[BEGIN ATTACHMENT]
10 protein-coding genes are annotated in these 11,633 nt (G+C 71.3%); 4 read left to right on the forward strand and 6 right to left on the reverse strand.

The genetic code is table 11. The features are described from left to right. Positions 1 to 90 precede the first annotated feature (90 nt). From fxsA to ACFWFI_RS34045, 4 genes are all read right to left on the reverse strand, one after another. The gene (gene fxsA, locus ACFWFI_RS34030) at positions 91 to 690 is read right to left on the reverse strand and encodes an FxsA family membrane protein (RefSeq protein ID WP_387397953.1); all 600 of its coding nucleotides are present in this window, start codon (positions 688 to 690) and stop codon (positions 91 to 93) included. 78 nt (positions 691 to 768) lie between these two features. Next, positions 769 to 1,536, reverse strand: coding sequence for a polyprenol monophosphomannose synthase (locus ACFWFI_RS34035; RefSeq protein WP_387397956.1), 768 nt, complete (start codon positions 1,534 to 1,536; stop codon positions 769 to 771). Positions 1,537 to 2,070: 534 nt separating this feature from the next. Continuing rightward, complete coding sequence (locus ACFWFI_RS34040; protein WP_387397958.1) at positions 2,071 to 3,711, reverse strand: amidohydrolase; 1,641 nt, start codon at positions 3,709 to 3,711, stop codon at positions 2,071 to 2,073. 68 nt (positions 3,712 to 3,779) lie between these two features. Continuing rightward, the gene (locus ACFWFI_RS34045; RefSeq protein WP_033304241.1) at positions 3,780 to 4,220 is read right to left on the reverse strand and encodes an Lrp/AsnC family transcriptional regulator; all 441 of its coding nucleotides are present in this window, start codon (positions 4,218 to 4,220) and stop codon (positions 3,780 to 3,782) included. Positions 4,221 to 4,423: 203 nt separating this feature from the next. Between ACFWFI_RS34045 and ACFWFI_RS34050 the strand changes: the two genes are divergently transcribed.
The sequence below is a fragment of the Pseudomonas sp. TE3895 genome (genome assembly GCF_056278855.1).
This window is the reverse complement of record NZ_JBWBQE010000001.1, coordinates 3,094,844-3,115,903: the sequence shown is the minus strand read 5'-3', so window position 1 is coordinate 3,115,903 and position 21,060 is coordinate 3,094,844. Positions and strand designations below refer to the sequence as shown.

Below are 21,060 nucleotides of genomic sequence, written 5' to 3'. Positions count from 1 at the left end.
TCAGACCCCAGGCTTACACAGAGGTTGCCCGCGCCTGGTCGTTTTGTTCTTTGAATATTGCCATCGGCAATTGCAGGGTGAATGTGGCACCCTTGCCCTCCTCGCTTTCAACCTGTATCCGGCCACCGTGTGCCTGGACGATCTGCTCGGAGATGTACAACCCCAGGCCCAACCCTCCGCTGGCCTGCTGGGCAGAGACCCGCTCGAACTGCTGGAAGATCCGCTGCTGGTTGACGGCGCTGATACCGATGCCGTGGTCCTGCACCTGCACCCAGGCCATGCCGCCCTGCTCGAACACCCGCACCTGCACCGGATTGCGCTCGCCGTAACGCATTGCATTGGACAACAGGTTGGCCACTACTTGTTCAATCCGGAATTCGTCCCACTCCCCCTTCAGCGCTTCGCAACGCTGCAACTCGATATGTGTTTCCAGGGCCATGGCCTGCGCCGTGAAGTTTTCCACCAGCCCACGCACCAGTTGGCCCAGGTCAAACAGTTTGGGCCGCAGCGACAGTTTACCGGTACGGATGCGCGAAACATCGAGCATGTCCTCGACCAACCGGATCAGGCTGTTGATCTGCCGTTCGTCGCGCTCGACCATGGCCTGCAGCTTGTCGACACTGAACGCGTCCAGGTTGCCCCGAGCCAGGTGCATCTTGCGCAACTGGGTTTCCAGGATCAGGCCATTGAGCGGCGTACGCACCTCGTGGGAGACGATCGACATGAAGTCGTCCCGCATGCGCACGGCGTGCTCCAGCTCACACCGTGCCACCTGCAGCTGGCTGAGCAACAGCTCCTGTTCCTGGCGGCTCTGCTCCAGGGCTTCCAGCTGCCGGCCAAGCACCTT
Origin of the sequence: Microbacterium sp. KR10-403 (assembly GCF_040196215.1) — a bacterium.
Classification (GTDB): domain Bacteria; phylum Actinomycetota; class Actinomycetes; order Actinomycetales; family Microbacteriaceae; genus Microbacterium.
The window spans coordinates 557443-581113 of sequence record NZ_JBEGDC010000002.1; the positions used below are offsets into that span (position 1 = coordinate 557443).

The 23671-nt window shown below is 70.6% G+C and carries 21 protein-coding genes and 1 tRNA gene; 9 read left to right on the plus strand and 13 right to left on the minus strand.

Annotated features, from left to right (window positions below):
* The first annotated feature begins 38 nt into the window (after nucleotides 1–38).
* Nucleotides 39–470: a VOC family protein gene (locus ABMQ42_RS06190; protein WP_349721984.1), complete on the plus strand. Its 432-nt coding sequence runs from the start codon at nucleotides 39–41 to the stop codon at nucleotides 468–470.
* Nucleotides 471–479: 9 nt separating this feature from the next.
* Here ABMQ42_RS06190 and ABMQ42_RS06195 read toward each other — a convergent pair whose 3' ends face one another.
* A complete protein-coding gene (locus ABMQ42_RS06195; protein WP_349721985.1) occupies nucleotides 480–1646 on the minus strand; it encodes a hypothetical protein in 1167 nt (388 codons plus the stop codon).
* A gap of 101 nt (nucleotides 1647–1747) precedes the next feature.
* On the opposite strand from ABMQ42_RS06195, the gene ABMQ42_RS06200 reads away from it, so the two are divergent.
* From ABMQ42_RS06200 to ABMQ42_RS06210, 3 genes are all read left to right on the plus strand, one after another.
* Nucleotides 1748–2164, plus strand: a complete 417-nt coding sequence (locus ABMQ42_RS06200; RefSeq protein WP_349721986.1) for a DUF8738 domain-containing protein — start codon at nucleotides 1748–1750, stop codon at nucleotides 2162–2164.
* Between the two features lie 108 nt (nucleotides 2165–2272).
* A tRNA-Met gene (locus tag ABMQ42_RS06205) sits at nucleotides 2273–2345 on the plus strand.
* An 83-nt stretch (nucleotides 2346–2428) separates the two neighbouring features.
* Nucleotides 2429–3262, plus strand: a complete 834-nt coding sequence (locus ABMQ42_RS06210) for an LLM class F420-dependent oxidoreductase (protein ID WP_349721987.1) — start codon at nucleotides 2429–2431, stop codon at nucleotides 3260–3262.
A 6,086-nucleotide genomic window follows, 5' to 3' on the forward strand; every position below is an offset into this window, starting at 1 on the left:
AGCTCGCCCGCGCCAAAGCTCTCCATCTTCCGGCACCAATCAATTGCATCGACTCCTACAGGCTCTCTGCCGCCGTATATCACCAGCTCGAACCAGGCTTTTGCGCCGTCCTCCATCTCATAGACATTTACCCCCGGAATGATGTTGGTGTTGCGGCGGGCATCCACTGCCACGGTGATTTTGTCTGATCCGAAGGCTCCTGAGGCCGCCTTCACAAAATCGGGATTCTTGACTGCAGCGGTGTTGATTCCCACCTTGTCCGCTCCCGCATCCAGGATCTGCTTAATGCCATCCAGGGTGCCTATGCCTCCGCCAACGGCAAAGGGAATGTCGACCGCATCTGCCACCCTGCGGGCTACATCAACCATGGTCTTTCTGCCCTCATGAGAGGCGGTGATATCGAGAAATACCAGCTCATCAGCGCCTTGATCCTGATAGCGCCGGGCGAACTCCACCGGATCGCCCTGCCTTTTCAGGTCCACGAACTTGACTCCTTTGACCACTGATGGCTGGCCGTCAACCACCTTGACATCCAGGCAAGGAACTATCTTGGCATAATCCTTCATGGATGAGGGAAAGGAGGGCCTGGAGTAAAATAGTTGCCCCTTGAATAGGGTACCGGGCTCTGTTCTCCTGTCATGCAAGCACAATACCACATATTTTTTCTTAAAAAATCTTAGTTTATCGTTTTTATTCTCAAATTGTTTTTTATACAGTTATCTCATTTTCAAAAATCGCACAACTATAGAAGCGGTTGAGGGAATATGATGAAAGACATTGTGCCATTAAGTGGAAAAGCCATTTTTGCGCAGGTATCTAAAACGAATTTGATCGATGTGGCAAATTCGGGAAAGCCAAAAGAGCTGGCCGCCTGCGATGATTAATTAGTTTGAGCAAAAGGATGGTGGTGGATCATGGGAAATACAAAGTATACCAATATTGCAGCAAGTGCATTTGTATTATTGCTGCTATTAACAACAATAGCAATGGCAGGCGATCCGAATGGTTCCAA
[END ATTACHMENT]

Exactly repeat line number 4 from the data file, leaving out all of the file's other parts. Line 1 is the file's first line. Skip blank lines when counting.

This window is the reverse complement of record NZ_JBWBQE010000001.1, coordinates 3,094,844-3,115,903: the sequence shown is the minus strand read 5'-3', so window position 1 is coordinate 3,115,903 and position 21,060 is coordinate 3,094,844. Positions and strand designations below refer to the sequence as shown.